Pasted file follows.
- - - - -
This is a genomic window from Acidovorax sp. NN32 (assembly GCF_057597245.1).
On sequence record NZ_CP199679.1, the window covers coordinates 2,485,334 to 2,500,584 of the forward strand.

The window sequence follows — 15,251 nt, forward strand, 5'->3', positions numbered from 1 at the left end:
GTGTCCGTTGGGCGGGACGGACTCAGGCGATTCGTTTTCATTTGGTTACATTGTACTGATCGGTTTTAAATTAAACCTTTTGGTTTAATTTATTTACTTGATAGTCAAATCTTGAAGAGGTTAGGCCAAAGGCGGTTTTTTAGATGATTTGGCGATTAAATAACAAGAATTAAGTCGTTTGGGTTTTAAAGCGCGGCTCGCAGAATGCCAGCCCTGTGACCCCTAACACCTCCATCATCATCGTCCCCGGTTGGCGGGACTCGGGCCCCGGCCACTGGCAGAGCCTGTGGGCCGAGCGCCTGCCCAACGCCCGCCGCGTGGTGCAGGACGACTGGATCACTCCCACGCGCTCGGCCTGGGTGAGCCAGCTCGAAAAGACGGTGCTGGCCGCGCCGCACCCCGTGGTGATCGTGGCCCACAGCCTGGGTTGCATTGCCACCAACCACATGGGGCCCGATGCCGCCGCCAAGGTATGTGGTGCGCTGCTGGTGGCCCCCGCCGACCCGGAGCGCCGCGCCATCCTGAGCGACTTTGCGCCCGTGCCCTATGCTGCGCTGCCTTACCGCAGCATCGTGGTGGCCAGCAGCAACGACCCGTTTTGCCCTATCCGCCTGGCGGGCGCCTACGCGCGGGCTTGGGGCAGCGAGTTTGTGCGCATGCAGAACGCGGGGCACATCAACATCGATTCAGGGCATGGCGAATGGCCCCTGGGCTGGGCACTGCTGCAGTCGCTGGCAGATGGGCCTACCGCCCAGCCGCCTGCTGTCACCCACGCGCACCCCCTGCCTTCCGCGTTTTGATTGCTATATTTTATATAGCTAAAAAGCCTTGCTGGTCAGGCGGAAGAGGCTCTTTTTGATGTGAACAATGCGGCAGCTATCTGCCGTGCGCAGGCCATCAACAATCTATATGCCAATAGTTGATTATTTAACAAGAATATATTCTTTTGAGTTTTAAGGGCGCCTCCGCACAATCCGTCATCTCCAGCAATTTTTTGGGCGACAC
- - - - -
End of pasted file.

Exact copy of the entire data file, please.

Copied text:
This is a genomic window from Acidovorax sp. NN32 (assembly GCF_057597245.1).
On sequence record NZ_CP199679.1, the window covers coordinates 2,485,334 to 2,500,584 of the forward strand.

The window sequence follows — 15,251 nt, forward strand, 5'->3', positions numbered from 1 at the left end:
GTGTCCGTTGGGCGGGACGGACTCAGGCGATTCGTTTTCATTTGGTTACATTGTACTGATCGGTTTTAAATTAAACCTTTTGGTTTAATTTATTTACTTGATAGTCAAATCTTGAAGAGGTTAGGCCAAAGGCGGTTTTTTAGATGATTTGGCGATTAAATAACAAGAATTAAGTCGTTTGGGTTTTAAAGCGCGGCTCGCAGAATGCCAGCCCTGTGACCCCTAACACCTCCATCATCATCGTCCCCGGTTGGCGGGACTCGGGCCCCGGCCACTGGCAGAGCCTGTGGGCCGAGCGCCTGCCCAACGCCCGCCGCGTGGTGCAGGACGACTGGATCACTCCCACGCGCTCGGCCTGGGTGAGCCAGCTCGAAAAGACGGTGCTGGCCGCGCCGCACCCCGTGGTGATCGTGGCCCACAGCCTGGGTTGCATTGCCACCAACCACATGGGGCCCGATGCCGCCGCCAAGGTATGTGGTGCGCTGCTGGTGGCCCCCGCCGACCCGGAGCGCCGCGCCATCCTGAGCGACTTTGCGCCCGTGCCCTATGCTGCGCTGCCTTACCGCAGCATCGTGGTGGCCAGCAGCAACGACCCGTTTTGCCCTATCCGCCTGGCGGGCGCCTACGCGCGGGCTTGGGGCAGCGAGTTTGTGCGCATGCAGAACGCGGGGCACATCAACATCGATTCAGGGCATGGCGAATGGCCCCTGGGCTGGGCACTGCTGCAGTCGCTGGCAGATGGGCCTACCGCCCAGCCGCCTGCTGTCACCCACGCGCACCCCCTGCCTTCCGCGTTTTGATTGCTATATTTTATATAGCTAAAAAGCCTTGCTGGTCAGGCGGAAGAGGCTCTTTTTGATGTGAACAATGCGGCAGCTATCTGCCGTGCGCAGGCCATCAACAATCTATATGCCAATAGTTGATTATTTAACAAGAATATATTCTTTTGAGTTTTAAGGGCGCCTCCGCACAATCCGTCATCTCCAGCAATTTTTTGGGCGACAC